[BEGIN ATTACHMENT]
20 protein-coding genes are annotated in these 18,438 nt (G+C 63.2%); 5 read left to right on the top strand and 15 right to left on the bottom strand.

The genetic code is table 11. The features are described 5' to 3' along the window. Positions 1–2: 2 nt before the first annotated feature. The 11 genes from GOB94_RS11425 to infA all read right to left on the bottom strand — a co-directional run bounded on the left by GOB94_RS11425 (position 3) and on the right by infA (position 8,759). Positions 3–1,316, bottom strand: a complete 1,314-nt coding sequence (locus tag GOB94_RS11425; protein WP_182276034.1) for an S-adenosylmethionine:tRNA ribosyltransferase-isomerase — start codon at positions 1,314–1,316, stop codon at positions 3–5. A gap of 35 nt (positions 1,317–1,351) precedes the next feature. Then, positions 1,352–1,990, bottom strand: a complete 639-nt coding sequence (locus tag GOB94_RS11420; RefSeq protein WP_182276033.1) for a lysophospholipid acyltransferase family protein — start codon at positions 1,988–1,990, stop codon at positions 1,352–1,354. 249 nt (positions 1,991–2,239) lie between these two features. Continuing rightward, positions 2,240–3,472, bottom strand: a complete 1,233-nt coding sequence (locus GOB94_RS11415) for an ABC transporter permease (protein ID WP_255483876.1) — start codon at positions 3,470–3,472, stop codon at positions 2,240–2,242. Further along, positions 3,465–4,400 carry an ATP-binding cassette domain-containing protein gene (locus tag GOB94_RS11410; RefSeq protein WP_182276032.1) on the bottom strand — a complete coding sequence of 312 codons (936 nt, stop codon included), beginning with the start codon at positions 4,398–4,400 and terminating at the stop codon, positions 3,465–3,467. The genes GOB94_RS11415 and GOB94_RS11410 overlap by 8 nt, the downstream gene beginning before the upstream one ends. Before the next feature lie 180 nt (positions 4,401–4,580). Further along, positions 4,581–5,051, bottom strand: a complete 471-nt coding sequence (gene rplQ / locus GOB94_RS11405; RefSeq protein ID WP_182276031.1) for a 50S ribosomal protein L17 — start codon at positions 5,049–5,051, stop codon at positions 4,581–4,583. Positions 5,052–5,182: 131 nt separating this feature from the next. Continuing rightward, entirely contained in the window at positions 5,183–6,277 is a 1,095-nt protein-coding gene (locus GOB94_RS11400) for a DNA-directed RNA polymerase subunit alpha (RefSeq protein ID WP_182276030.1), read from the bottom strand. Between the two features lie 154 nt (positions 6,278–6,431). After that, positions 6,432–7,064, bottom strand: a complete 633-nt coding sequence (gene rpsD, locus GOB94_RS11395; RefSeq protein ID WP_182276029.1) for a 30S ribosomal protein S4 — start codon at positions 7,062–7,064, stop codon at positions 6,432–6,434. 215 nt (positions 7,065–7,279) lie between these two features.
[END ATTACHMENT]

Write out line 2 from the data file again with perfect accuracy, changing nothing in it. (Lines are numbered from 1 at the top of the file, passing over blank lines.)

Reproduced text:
The genetic code is table 11. The features are described 5' to 3' along the window. Positions 1–2: 2 nt before the first annotated feature. The 11 genes from GOB94_RS11425 to infA all read right to left on the bottom strand — a co-directional run bounded on the left by GOB94_RS11425 (position 3) and on the right by infA (position 8,759). Positions 3–1,316, bottom strand: a complete 1,314-nt coding sequence (locus tag GOB94_RS11425; protein WP_182276034.1) for an S-adenosylmethionine:tRNA ribosyltransferase-isomerase — start codon at positions 1,314–1,316, stop codon at positions 3–5. A gap of 35 nt (positions 1,317–1,351) precedes the next feature. Then, positions 1,352–1,990, bottom strand: a complete 639-nt coding sequence (locus tag GOB94_RS11420; RefSeq protein WP_182276033.1) for a lysophospholipid acyltransferase family protein — start codon at positions 1,988–1,990, stop codon at positions 1,352–1,354. 249 nt (positions 1,991–2,239) lie between these two features. Continuing rightward, positions 2,240–3,472, bottom strand: a complete 1,233-nt coding sequence (locus GOB94_RS11415) for an ABC transporter permease (protein ID WP_255483876.1) — start codon at positions 3,470–3,472, stop codon at positions 2,240–2,242. Further along, positions 3,465–4,400 carry an ATP-binding cassette domain-containing protein gene (locus tag GOB94_RS11410; RefSeq protein WP_182276032.1) on the bottom strand — a complete coding sequence of 312 codons (936 nt, stop codon included), beginning with the start codon at positions 4,398–4,400 and terminating at the stop codon, positions 3,465–3,467. The genes GOB94_RS11415 and GOB94_RS11410 overlap by 8 nt, the downstream gene beginning before the upstream one ends. Before the next feature lie 180 nt (positions 4,401–4,580). Further along, positions 4,581–5,051, bottom strand: a complete 471-nt coding sequence (gene rplQ / locus GOB94_RS11405; RefSeq protein ID WP_182276031.1) for a 50S ribosomal protein L17 — start codon at positions 5,049–5,051, stop codon at positions 4,581–4,583. Positions 5,052–5,182: 131 nt separating this feature from the next. Continuing rightward, entirely contained in the window at positions 5,183–6,277 is a 1,095-nt protein-coding gene (locus GOB94_RS11400) for a DNA-directed RNA polymerase subunit alpha (RefSeq protein ID WP_182276030.1), read from the bottom strand. Between the two features lie 154 nt (positions 6,278–6,431). After that, positions 6,432–7,064, bottom strand: a complete 633-nt coding sequence (gene rpsD, locus GOB94_RS11395; RefSeq protein ID WP_182276029.1) for a 30S ribosomal protein S4 — start codon at positions 7,062–7,064, stop codon at positions 6,432–6,434. 215 nt (positions 7,065–7,279) lie between these two features.